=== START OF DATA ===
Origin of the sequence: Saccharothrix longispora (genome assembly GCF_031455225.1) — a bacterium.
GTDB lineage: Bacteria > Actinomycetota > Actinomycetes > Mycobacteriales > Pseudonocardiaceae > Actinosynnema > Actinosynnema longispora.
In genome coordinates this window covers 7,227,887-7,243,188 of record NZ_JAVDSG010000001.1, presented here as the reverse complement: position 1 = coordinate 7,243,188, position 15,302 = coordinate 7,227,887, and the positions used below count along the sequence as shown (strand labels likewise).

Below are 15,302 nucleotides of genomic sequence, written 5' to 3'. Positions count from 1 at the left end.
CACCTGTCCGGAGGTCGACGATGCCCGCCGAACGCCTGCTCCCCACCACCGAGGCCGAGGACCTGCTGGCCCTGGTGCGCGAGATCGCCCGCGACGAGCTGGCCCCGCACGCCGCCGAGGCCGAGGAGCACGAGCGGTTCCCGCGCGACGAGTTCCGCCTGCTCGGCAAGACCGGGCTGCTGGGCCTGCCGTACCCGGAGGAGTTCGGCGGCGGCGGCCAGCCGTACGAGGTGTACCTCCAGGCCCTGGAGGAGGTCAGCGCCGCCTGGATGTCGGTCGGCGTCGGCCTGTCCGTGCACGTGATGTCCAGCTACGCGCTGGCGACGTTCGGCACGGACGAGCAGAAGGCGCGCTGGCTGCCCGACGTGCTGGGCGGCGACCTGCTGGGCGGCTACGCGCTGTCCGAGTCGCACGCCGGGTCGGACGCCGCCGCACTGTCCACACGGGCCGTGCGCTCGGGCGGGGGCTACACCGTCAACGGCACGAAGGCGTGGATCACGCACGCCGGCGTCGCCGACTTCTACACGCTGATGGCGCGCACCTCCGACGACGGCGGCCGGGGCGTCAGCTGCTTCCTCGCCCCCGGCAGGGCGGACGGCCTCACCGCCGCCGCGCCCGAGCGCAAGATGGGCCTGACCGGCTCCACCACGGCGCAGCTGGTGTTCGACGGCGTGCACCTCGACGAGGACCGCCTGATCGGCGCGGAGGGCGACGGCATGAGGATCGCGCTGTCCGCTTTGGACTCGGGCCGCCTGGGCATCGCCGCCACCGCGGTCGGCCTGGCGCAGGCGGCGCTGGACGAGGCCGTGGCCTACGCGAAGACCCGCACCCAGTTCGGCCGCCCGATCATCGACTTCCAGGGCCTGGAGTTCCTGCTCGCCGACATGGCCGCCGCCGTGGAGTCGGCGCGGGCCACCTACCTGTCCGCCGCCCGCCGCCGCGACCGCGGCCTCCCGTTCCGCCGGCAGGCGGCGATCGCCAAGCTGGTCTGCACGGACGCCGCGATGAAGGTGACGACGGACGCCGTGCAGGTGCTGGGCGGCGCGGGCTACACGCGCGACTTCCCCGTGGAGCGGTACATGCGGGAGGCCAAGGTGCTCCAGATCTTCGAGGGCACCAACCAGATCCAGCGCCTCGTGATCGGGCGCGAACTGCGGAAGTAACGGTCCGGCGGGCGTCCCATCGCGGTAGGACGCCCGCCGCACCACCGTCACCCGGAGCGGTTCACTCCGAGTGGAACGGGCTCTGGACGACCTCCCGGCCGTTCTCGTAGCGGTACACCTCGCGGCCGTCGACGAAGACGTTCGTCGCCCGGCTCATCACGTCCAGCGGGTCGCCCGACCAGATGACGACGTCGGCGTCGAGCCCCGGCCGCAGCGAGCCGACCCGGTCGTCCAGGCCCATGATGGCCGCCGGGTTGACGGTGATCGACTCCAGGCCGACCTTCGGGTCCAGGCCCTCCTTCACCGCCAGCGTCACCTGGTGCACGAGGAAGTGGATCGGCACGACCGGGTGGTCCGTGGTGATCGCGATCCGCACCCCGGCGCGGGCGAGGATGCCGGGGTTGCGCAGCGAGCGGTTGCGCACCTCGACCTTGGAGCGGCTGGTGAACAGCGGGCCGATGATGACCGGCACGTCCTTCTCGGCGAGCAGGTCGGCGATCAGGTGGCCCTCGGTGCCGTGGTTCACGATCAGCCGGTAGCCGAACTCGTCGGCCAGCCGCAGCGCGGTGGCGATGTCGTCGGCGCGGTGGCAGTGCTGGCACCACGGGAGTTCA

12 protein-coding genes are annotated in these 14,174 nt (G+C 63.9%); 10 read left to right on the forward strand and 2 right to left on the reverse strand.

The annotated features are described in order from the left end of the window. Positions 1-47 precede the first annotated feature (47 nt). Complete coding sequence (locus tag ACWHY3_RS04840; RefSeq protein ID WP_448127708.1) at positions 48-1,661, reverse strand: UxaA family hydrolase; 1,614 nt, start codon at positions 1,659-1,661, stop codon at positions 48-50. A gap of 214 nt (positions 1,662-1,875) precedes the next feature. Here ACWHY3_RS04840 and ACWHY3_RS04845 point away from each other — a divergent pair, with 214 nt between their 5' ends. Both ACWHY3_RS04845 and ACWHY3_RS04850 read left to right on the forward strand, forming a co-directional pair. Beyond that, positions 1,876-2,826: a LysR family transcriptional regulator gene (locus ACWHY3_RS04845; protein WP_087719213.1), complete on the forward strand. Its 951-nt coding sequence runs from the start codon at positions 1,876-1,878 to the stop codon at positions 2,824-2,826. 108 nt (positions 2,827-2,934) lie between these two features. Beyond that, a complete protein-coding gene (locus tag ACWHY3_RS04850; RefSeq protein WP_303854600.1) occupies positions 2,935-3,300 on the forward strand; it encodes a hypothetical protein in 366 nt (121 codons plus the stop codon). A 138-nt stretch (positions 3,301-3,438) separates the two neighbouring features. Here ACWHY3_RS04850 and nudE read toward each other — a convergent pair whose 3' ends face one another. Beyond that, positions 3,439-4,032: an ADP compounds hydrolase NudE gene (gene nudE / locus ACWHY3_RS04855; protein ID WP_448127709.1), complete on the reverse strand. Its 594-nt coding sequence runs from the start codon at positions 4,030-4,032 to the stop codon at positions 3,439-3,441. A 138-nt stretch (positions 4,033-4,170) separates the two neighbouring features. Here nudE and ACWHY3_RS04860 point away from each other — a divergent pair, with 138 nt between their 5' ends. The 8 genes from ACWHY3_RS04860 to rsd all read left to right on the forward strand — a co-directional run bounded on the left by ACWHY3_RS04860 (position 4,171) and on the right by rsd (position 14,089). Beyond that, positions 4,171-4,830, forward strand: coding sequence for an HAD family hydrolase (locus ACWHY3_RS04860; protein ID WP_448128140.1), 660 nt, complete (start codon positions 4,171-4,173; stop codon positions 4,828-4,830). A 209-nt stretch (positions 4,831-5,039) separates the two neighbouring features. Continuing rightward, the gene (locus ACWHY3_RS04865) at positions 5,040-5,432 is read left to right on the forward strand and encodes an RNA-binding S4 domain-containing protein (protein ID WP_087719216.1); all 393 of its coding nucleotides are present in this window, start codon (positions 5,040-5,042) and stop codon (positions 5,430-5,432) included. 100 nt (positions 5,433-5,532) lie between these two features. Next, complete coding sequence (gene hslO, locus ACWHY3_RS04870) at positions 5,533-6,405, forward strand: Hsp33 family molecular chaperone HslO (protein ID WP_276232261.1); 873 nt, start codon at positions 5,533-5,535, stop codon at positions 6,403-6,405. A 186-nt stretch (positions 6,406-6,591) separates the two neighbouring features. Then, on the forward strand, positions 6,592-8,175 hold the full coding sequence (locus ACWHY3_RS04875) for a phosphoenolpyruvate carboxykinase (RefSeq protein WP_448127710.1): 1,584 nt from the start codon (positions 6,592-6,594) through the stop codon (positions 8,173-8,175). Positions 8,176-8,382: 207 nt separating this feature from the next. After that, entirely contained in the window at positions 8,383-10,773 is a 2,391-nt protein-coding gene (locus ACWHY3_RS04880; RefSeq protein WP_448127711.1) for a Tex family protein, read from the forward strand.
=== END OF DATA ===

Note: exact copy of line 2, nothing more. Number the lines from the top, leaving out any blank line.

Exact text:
GTDB lineage: Bacteria > Actinomycetota > Actinomycetes > Mycobacteriales > Pseudonocardiaceae > Actinosynnema > Actinosynnema longispora.